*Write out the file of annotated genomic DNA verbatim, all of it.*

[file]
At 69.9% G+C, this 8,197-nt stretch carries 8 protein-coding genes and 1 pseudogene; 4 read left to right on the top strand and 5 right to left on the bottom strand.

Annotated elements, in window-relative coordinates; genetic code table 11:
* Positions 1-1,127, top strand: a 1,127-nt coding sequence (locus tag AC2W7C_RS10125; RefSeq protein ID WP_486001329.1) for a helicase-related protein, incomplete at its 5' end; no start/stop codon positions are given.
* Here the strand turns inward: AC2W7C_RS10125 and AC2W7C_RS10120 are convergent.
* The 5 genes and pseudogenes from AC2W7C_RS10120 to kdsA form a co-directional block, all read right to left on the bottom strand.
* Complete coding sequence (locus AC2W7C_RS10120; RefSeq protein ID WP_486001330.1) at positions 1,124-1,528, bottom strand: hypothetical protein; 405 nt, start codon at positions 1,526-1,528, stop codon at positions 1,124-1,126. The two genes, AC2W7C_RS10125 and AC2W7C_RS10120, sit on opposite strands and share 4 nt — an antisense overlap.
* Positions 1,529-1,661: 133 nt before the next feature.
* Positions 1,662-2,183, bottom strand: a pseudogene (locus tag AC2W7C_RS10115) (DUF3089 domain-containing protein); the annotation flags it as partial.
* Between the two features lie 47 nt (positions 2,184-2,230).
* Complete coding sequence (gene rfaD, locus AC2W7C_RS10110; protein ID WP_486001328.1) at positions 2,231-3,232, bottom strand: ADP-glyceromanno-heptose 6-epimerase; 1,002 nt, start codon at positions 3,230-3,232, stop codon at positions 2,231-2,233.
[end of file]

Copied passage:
At 69.9% G+C, this 8,197-nt stretch carries 8 protein-coding genes and 1 pseudogene; 4 read left to right on the top strand and 5 right to left on the bottom strand.

Annotated elements, in window-relative coordinates; genetic code table 11:
* Positions 1-1,127, top strand: a 1,127-nt coding sequence (locus tag AC2W7C_RS10125; RefSeq protein ID WP_486001329.1) for a helicase-related protein, incomplete at its 5' end; no start/stop codon positions are given.
* Here the strand turns inward: AC2W7C_RS10125 and AC2W7C_RS10120 are convergent.
* The 5 genes and pseudogenes from AC2W7C_RS10120 to kdsA form a co-directional block, all read right to left on the bottom strand.
* Complete coding sequence (locus AC2W7C_RS10120; RefSeq protein ID WP_486001330.1) at positions 1,124-1,528, bottom strand: hypothetical protein; 405 nt, start codon at positions 1,526-1,528, stop codon at positions 1,124-1,126. The two genes, AC2W7C_RS10125 and AC2W7C_RS10120, sit on opposite strands and share 4 nt — an antisense overlap.
* Positions 1,529-1,661: 133 nt before the next feature.
* Positions 1,662-2,183, bottom strand: a pseudogene (locus tag AC2W7C_RS10115) (DUF3089 domain-containing protein); the annotation flags it as partial.
* Between the two features lie 47 nt (positions 2,184-2,230).
* Complete coding sequence (gene rfaD, locus AC2W7C_RS10110; protein ID WP_486001328.1) at positions 2,231-3,232, bottom strand: ADP-glyceromanno-heptose 6-epimerase; 1,002 nt, start codon at positions 3,230-3,232, stop codon at positions 2,231-2,233.